Tuesday, August 9, 2011

Analyzing Annihilation: JPH vs. EWF (Round 2)

In round 1 we looked at J.P. Holding's claim in "An Examination of Annihilationism" that the Greek word apollymi, rendered "perish" in describing the final fate of the wicked, more strongly supports the traditional view of hell than it does the conditionalist position. I concluded such was not the case at all, and that the word more strongly supports conditionalism than traditionalism. My friend Michael Burgos agreed that Holding was running away from the clear meaning of the word, and that apollymi clearly fits within a conditionalist framework, but did not feel that it was any less consonant with traditionalism. So I gave the round to Fudge, and Mike would say, I guess, that round 1 was a draw (though he does find statements in Revelation compelling, which we'll get to later in this series). And so the bell rings in round 2.

Monday, August 8, 2011

The Day God Fell Asleep?

In the comments thread following my previous post, listener Ronnie pointed out that it's possible to be a dualist and yet maintain mortalism, that immaterial human souls are completely unconscious in death awaiting the resurrection. I pointed out, hastily and perhaps incorrectly, that that would still be considered heresy by those who can't accept that as deity, Jesus either remained alive while His body lay dead in the tomb, or died along with His body.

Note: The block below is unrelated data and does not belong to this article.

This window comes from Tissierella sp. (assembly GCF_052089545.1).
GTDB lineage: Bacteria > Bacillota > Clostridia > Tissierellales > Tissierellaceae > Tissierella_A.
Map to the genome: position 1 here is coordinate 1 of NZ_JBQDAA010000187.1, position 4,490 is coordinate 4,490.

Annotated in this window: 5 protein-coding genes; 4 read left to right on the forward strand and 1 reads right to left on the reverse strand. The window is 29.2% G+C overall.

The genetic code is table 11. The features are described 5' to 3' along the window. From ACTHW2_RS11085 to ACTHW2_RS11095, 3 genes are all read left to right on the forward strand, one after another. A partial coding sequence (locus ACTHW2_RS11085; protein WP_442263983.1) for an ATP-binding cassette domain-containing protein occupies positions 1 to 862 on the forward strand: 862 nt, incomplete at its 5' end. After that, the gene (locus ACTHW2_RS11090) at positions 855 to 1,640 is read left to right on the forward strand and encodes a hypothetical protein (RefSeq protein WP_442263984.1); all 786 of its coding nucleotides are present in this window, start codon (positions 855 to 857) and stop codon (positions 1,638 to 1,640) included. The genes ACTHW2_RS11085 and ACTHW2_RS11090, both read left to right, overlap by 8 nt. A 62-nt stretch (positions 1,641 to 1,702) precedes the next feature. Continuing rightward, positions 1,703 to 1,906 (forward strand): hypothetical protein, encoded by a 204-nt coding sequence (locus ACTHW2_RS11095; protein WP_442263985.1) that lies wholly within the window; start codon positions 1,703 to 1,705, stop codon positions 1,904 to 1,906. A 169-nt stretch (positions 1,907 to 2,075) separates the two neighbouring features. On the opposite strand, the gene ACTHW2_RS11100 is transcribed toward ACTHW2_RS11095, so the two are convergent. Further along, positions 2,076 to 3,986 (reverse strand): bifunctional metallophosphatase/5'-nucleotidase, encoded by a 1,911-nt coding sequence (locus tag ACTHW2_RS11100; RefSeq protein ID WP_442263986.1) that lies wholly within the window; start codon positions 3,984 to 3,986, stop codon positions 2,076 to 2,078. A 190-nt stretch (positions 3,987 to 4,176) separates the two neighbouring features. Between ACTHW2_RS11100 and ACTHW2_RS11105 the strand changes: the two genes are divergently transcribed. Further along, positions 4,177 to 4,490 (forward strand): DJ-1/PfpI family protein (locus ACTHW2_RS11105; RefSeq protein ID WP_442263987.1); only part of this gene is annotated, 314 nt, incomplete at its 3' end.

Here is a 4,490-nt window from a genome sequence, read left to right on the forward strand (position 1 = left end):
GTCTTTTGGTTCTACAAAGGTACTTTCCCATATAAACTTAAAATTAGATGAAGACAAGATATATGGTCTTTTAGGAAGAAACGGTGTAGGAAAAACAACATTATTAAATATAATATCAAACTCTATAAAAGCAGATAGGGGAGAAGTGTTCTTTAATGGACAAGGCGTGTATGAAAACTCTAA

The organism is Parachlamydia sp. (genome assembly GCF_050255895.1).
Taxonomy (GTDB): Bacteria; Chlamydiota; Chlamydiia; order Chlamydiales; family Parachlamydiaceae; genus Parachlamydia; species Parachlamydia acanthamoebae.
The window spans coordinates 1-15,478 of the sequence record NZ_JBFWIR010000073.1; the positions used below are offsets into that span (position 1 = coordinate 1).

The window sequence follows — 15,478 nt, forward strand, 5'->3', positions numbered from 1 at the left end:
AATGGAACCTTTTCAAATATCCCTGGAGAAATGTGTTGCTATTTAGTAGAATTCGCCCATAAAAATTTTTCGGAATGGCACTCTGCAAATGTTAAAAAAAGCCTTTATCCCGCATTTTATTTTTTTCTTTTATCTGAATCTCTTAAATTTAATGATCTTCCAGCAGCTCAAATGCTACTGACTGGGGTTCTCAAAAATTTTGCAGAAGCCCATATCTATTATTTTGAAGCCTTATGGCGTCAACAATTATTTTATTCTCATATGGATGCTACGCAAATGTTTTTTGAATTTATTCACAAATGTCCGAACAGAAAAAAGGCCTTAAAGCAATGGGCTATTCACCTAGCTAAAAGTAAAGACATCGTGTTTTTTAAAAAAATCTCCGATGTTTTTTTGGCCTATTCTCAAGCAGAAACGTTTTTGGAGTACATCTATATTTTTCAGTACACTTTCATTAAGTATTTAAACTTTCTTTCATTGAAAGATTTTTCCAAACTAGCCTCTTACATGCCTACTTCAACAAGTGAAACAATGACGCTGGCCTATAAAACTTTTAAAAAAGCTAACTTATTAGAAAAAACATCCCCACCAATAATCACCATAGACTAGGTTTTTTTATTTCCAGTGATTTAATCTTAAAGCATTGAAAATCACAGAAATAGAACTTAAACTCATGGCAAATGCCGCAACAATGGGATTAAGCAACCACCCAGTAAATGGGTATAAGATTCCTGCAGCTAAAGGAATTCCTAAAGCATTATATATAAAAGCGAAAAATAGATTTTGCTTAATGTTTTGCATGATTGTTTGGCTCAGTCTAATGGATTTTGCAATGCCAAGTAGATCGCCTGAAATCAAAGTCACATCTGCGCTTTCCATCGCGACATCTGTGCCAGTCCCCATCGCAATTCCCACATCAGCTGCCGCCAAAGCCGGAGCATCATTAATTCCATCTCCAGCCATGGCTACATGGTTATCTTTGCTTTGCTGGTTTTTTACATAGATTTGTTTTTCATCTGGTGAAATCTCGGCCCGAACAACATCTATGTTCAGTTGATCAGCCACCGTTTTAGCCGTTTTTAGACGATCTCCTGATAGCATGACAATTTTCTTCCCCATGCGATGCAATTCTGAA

Ronnie suggested in email that this objection seems to be to the death of the soul, not necessarily its being rendered unconscious. He pointed out the seeming likelihood that while living but asleep, the Word was likewise unconscious. Because I don't want to derail that conversation from conditionalism, I pose the question here:

Could it be that for three days God the Son was, as God, unconscious, and that not violate the immutability and triunity of God?

Sunday, August 7, 2011

Analyzing Annihilation: JPH vs. EWF (Round 1 Post Mortem)

In round 1 of my series analyzing annihilation, I argued that the meaning of apollymi used to describe the final state of the wicked more heavily favors Edward Fudge's view of hell, commonly called "annihilationism" or "conditionalism" or "conditional immortality," than it does J.P. Holding's somewhat more traditional view of hell as argued for in his article, "An Examination of Annihilation." My post received a lot of great comments and the discussion is ongoing.

The latest comment posted there was made by my friend, Michael Burgos of Grassroots Apologetics. As I began to respond, however, I realized that I had so many thoughts to articulate that it would make more sense to write a whole blog post rather than squeeze my large response into the comments area at the end of the previous post.